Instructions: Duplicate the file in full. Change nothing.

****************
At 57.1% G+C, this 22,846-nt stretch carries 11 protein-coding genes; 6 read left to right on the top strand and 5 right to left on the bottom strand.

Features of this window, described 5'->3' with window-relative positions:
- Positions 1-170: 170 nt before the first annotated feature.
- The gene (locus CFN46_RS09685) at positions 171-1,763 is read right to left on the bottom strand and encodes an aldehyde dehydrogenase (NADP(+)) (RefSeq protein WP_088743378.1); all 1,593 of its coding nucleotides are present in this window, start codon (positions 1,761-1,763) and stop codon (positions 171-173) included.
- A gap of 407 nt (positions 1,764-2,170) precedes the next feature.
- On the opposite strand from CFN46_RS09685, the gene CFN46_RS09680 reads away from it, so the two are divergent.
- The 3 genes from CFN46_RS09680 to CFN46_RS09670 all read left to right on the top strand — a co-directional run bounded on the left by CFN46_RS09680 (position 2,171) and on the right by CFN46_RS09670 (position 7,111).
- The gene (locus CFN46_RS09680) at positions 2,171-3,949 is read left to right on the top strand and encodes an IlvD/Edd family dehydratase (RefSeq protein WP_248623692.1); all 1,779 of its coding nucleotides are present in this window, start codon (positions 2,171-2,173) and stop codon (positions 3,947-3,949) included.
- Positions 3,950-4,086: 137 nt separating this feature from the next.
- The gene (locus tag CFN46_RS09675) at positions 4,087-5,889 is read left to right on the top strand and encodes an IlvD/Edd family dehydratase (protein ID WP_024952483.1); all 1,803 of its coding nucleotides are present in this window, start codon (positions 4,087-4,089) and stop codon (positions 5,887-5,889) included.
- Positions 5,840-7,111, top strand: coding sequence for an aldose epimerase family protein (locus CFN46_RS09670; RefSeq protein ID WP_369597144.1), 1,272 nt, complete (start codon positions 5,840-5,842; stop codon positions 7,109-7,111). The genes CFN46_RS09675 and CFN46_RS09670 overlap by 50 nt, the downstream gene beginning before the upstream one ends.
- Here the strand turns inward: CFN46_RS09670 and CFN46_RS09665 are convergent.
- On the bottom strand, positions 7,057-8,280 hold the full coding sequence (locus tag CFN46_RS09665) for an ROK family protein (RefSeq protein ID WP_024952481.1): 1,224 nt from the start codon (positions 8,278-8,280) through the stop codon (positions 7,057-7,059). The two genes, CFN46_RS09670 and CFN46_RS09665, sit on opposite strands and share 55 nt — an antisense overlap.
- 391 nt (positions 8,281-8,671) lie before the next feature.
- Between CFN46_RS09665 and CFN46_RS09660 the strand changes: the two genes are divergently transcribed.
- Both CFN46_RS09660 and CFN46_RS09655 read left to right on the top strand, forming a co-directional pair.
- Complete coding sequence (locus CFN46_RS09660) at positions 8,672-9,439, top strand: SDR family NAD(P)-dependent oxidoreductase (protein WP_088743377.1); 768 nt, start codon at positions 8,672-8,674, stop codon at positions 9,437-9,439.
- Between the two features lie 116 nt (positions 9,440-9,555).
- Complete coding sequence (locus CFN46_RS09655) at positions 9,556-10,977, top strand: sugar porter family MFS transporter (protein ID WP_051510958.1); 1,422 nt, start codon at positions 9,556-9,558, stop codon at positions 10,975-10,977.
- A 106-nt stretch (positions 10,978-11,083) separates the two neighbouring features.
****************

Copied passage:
At 57.1% G+C, this 22,846-nt stretch carries 11 protein-coding genes; 6 read left to right on the top strand and 5 right to left on the bottom strand.

Features of this window, described 5'->3' with window-relative positions:
- Positions 1-170: 170 nt before the first annotated feature.
- The gene (locus CFN46_RS09685) at positions 171-1,763 is read right to left on the bottom strand and encodes an aldehyde dehydrogenase (NADP(+)) (RefSeq protein WP_088743378.1); all 1,593 of its coding nucleotides are present in this window, start codon (positions 1,761-1,763) and stop codon (positions 171-173) included.
- A gap of 407 nt (positions 1,764-2,170) precedes the next feature.
- On the opposite strand from CFN46_RS09685, the gene CFN46_RS09680 reads away from it, so the two are divergent.
- The 3 genes from CFN46_RS09680 to CFN46_RS09670 all read left to right on the top strand — a co-directional run bounded on the left by CFN46_RS09680 (position 2,171) and on the right by CFN46_RS09670 (position 7,111).
- The gene (locus CFN46_RS09680) at positions 2,171-3,949 is read left to right on the top strand and encodes an IlvD/Edd family dehydratase (RefSeq protein WP_248623692.1); all 1,779 of its coding nucleotides are present in this window, start codon (positions 2,171-2,173) and stop codon (positions 3,947-3,949) included.
- Positions 3,950-4,086: 137 nt separating this feature from the next.
- The gene (locus tag CFN46_RS09675) at positions 4,087-5,889 is read left to right on the top strand and encodes an IlvD/Edd family dehydratase (protein ID WP_024952483.1); all 1,803 of its coding nucleotides are present in this window, start codon (positions 4,087-4,089) and stop codon (positions 5,887-5,889) included.
- Positions 5,840-7,111, top strand: coding sequence for an aldose epimerase family protein (locus CFN46_RS09670; RefSeq protein ID WP_369597144.1), 1,272 nt, complete (start codon positions 5,840-5,842; stop codon positions 7,109-7,111). The genes CFN46_RS09675 and CFN46_RS09670 overlap by 50 nt, the downstream gene beginning before the upstream one ends.
- Here the strand turns inward: CFN46_RS09670 and CFN46_RS09665 are convergent.
- On the bottom strand, positions 7,057-8,280 hold the full coding sequence (locus tag CFN46_RS09665) for an ROK family protein (RefSeq protein ID WP_024952481.1): 1,224 nt from the start codon (positions 8,278-8,280) through the stop codon (positions 7,057-7,059). The two genes, CFN46_RS09670 and CFN46_RS09665, sit on opposite strands and share 55 nt — an antisense overlap.
- 391 nt (positions 8,281-8,671) lie before the next feature.
- Between CFN46_RS09665 and CFN46_RS09660 the strand changes: the two genes are divergently transcribed.
- Both CFN46_RS09660 and CFN46_RS09655 read left to right on the top strand, forming a co-directional pair.
- Complete coding sequence (locus CFN46_RS09660) at positions 8,672-9,439, top strand: SDR family NAD(P)-dependent oxidoreductase (protein WP_088743377.1); 768 nt, start codon at positions 8,672-8,674, stop codon at positions 9,437-9,439.
- Between the two features lie 116 nt (positions 9,440-9,555).
- Complete coding sequence (locus CFN46_RS09655) at positions 9,556-10,977, top strand: sugar porter family MFS transporter (protein ID WP_051510958.1); 1,422 nt, start codon at positions 9,556-9,558, stop codon at positions 10,975-10,977.
- A 106-nt stretch (positions 10,978-11,083) separates the two neighbouring features.